A new study has shown that ABT-737, an experimental compound developed by Abbott Laboratories, enhances the efficacy of drugs used for treating Acute Lymphocytic Leukaemia (ALL), the most common form of childhood cancer.
"When used in combination with common drugs administered in ALL therapy, ABT-737 has the ability to enhance the combined toxicity of these drugs against the leukaemia cells with minimal effects on the normal cells of the body," said Dr Richard Lock, Head of the Leukaemia Biology Program at the Children's Cancer Institute Australia for Medical Research, Sydney.
Improvements that have occurred in the primary therapy for ALL over the years have increased the cure rate to approximately 80 per cent, but still the majority of the 20 per cent patients who relapse die, says an article published in the journal Blood.
The new findings provide new hope for childhood cancer sufferers.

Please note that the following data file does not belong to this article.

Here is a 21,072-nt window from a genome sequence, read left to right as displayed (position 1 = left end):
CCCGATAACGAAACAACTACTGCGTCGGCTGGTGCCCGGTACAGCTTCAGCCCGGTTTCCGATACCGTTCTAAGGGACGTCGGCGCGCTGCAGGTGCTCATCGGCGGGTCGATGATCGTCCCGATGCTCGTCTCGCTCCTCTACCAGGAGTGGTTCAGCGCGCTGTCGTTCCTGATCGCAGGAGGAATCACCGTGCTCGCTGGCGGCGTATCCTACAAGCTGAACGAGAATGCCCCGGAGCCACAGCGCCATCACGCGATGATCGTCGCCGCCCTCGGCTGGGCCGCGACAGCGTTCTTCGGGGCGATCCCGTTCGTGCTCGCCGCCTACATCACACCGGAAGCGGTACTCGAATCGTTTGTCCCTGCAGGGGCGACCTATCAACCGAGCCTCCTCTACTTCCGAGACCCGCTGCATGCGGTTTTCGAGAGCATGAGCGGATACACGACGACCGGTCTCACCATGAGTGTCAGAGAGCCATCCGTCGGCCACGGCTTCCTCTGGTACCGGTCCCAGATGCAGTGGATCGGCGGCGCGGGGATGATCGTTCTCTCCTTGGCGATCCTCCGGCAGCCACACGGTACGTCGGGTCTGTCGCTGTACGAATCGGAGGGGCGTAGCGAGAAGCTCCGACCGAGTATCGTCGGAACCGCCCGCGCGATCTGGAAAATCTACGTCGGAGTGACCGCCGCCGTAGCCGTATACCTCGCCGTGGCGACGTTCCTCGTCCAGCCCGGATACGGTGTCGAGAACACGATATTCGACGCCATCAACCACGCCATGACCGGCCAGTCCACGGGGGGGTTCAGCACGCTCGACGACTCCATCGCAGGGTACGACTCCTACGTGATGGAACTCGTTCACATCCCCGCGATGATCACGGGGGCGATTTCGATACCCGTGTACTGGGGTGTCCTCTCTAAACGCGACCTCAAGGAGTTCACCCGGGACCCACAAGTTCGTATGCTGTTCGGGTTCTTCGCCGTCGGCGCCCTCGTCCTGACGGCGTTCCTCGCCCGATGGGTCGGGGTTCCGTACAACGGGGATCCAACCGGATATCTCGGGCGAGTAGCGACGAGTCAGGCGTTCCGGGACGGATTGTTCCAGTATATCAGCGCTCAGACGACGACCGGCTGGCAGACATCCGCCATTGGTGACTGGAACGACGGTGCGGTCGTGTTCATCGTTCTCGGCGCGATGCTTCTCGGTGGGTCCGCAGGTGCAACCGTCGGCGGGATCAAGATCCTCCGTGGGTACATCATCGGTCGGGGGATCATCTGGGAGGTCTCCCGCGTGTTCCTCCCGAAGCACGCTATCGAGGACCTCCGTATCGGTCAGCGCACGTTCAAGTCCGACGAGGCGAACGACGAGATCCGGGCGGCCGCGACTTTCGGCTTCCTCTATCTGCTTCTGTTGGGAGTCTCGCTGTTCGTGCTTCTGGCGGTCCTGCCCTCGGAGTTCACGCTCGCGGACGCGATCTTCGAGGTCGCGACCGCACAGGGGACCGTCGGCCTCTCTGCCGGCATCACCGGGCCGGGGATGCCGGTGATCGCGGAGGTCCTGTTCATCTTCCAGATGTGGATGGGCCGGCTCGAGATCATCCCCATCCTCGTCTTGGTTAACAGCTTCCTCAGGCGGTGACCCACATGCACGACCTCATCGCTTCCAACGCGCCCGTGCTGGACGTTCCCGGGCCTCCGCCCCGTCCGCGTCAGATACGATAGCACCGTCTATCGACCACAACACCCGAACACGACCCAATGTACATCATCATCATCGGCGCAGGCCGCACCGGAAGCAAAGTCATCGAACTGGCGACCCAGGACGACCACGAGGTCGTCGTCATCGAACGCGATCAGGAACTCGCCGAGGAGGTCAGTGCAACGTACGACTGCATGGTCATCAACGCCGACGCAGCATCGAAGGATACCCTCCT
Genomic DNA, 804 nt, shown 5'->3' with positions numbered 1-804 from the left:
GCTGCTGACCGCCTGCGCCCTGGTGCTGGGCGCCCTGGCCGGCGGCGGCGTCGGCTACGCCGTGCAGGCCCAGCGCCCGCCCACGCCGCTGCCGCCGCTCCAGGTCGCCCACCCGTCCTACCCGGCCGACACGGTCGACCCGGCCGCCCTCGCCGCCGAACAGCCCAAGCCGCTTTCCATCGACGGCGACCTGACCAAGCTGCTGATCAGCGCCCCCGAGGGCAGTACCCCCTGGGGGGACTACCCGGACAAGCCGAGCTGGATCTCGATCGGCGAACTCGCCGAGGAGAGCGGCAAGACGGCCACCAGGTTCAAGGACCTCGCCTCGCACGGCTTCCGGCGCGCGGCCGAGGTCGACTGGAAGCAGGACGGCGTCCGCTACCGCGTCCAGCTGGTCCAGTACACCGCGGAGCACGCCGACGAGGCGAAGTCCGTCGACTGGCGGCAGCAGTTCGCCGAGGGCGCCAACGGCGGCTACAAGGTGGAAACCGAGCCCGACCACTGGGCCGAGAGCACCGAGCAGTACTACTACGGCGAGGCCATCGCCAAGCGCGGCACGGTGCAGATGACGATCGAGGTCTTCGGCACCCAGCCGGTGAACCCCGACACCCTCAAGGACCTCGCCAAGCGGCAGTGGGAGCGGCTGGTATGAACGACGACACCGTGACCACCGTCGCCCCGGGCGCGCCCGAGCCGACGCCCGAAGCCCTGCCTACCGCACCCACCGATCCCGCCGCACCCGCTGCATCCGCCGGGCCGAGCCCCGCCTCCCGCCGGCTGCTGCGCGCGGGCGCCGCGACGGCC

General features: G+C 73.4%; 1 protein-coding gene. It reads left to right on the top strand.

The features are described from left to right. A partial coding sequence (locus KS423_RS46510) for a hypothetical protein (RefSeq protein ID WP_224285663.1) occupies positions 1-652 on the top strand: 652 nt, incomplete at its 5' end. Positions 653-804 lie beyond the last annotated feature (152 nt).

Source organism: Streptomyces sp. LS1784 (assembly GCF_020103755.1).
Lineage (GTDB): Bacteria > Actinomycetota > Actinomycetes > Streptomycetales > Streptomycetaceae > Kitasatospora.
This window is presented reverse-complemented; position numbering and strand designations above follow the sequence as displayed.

These findings are the result of a study in which the researchers tested the effects of ABT-737 in combination with three common chemotherapeutic agents— L-Asparaginase, vincristine and dexamethasone—on a number of ALL cell lines under conditions that were considered clinically relevant for the disease.
The researchers say that resistance to common therapeutic drugs is associated with poor long-term outcomes in leukaemia patients.
ABT-737, developed by Abbott Laboratories, acts by inhibiting the Bcl-2 family of proteins. These proteins are expressed in ALL, and inhibit the mechanisms responsible for destroying leukaemia cells. High levels of expression of Bcl-2 is linked with chemo-resistance in a variety of cancers.
"There is a critical need for new drugs with novel mechanisms of action that might improve the outcome for relapsed ALL patients," said Dr Lock.